I was able to solve this using trig instead of vector math. Here's how it looks as a triangle.
Notice that since this is meant for a computer coordinate system, the
y+ axis is down. Also the angles are as such:
x+ = 0°,
y+ = 90°,
y- = -90°, and
x- = ±180°
Additionally, we know that line B's angle is
∠B = -10°.
The speeds don't matter since they can be expressed as a ratio
r = 120 / 25. So
A can be expressed as
B * r, as shown.
We can calculate the length and angle of
C = sqrt((b.x - a.x)² + (b.y - a.y)²) ≈ 10.05
∠C = atan2(b.y - a.y, b.x - a.x) ≈ 84.29°
∠a = ∠C - ∠B ≈ 94.29°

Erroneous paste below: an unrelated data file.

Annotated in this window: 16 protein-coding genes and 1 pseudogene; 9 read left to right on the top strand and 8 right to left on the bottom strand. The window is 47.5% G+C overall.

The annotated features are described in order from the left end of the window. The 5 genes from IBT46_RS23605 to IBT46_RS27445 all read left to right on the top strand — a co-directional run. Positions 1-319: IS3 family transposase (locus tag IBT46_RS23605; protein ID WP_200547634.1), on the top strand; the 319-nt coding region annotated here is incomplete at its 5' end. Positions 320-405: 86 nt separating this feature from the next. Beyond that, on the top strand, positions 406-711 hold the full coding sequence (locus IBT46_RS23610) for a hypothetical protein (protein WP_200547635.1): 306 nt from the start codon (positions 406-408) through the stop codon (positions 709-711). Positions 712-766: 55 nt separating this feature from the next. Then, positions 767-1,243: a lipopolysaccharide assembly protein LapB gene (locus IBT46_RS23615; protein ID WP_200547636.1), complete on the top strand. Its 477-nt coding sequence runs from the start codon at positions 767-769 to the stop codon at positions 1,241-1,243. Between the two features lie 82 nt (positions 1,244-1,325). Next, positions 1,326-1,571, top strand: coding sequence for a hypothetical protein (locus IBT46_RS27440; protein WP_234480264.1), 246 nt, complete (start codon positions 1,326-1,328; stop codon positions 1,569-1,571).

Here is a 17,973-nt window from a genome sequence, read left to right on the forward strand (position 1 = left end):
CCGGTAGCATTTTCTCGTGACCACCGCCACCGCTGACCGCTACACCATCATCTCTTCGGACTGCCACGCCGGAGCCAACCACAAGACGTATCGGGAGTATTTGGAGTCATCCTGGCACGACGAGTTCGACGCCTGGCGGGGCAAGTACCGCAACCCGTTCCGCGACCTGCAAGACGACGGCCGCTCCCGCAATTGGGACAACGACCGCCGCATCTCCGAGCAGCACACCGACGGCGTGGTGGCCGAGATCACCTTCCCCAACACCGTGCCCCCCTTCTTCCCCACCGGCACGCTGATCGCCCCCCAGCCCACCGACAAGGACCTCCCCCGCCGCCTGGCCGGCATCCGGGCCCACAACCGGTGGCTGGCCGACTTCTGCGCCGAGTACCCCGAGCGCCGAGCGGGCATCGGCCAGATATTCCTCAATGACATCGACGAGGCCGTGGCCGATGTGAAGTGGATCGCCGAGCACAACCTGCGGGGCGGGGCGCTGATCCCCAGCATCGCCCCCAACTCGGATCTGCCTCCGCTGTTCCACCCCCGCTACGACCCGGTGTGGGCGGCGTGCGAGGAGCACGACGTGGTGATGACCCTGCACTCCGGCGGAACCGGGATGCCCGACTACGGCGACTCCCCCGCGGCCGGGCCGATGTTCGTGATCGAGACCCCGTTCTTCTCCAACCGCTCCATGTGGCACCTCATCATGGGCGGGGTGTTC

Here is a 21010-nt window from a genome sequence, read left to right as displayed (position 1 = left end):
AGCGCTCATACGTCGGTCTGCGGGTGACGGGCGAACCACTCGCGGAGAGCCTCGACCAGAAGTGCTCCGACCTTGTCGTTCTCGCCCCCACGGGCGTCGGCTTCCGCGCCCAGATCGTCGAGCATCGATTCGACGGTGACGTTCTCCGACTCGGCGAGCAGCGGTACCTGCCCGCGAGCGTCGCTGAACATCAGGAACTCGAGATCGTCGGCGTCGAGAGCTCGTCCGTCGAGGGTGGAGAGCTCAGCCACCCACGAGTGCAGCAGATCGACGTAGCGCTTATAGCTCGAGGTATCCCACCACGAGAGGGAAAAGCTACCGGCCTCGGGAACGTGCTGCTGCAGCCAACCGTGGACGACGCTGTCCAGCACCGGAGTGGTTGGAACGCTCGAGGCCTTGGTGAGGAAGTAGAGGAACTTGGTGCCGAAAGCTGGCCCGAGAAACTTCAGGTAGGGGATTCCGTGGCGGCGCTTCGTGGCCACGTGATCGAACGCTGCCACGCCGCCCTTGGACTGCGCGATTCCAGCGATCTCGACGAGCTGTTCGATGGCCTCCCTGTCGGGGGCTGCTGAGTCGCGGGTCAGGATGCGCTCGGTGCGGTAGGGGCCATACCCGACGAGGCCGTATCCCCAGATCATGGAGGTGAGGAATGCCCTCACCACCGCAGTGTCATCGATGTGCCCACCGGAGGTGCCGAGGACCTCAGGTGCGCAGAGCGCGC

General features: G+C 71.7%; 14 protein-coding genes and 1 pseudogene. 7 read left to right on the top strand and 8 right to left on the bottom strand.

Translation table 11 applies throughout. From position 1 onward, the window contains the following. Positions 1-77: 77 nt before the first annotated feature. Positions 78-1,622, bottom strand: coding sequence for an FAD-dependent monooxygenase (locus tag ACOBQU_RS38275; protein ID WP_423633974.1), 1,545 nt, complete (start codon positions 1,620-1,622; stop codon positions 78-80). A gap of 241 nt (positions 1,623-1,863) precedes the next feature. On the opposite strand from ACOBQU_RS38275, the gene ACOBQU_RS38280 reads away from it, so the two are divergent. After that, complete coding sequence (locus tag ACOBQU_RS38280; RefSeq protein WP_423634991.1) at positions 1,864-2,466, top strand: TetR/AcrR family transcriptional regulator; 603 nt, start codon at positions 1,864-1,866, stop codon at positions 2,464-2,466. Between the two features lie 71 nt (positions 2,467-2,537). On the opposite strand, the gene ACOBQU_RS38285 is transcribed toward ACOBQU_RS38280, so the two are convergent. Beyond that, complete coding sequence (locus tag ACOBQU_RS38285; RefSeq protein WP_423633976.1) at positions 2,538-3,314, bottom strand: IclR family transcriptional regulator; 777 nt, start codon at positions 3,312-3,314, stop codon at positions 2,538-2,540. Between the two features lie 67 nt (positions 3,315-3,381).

Now we have all we need to use the Law of Cosine, which states:
A² = B² + C² - 2*B*C*cos(a)
Since we know that
A is a ratio of
B, we can express it like so:
(B*r)² = B² + C² - 2*B*C*cos(a)
B and we get:
B = ± ( sqrt( C² * (cos(a)² + r² -1 ) ) - cos(a)*C ) / (r² - 1) ≈ 2.18
Since time is not a factor in this equation, we get two results, depending on if we're forward in time or backwards. We'd have to check that the
B we get is in the right direction.
Finally, we now know enough to calculate what we want:
c.x = a.x + B * cos(∠B) ≈ 4.14
c.y = a.y + B * sin(∠B) ≈ 1.62
For bonus points, if we wanted the shooting angle
∠A, we can get it like so:
∠A = atan2(c.y - b.y, c.x - b.x) ≈ -83.72°